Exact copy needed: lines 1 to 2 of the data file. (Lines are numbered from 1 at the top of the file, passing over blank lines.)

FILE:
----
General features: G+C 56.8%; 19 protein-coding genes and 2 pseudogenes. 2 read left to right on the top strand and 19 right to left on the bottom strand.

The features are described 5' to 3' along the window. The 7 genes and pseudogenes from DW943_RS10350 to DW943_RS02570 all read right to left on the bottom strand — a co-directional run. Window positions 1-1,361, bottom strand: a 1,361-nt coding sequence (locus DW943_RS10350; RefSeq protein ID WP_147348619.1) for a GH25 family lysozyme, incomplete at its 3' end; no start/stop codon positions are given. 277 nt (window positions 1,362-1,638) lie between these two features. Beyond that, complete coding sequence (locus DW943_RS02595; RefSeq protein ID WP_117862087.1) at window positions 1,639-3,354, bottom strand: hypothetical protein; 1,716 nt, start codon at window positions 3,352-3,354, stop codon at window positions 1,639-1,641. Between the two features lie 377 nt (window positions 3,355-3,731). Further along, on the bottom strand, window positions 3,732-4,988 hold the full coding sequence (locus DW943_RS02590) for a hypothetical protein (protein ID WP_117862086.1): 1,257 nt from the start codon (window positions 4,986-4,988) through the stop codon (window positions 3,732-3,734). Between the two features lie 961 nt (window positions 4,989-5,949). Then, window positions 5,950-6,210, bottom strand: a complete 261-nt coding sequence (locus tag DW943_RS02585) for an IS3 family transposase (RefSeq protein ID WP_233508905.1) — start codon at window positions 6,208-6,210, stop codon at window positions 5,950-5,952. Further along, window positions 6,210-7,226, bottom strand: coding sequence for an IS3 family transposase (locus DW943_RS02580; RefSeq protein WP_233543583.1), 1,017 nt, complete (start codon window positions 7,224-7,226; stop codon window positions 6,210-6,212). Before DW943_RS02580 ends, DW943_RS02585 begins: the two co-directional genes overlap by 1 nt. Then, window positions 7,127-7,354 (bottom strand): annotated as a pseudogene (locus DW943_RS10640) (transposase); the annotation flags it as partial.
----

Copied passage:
General features: G+C 56.8%; 19 protein-coding genes and 2 pseudogenes. 2 read left to right on the top strand and 19 right to left on the bottom strand.

The features are described 5' to 3' along the window. The 7 genes and pseudogenes from DW943_RS10350 to DW943_RS02570 all read right to left on the bottom strand — a co-directional run. Window positions 1-1,361, bottom strand: a 1,361-nt coding sequence (locus DW943_RS10350; RefSeq protein ID WP_147348619.1) for a GH25 family lysozyme, incomplete at its 3' end; no start/stop codon positions are given. 277 nt (window positions 1,362-1,638) lie between these two features. Beyond that, complete coding sequence (locus DW943_RS02595; RefSeq protein ID WP_117862087.1) at window positions 1,639-3,354, bottom strand: hypothetical protein; 1,716 nt, start codon at window positions 3,352-3,354, stop codon at window positions 1,639-1,641. Between the two features lie 377 nt (window positions 3,355-3,731). Further along, on the bottom strand, window positions 3,732-4,988 hold the full coding sequence (locus DW943_RS02590) for a hypothetical protein (protein ID WP_117862086.1): 1,257 nt from the start codon (window positions 4,986-4,988) through the stop codon (window positions 3,732-3,734). Between the two features lie 961 nt (window positions 4,989-5,949). Then, window positions 5,950-6,210, bottom strand: a complete 261-nt coding sequence (locus tag DW943_RS02585) for an IS3 family transposase (RefSeq protein ID WP_233508905.1) — start codon at window positions 6,208-6,210, stop codon at window positions 5,950-5,952. Further along, window positions 6,210-7,226, bottom strand: coding sequence for an IS3 family transposase (locus DW943_RS02580; RefSeq protein WP_233543583.1), 1,017 nt, complete (start codon window positions 7,224-7,226; stop codon window positions 6,210-6,212). Before DW943_RS02580 ends, DW943_RS02585 begins: the two co-directional genes overlap by 1 nt. Then, window positions 7,127-7,354 (bottom strand): annotated as a pseudogene (locus DW943_RS10640) (transposase); the annotation flags it as partial.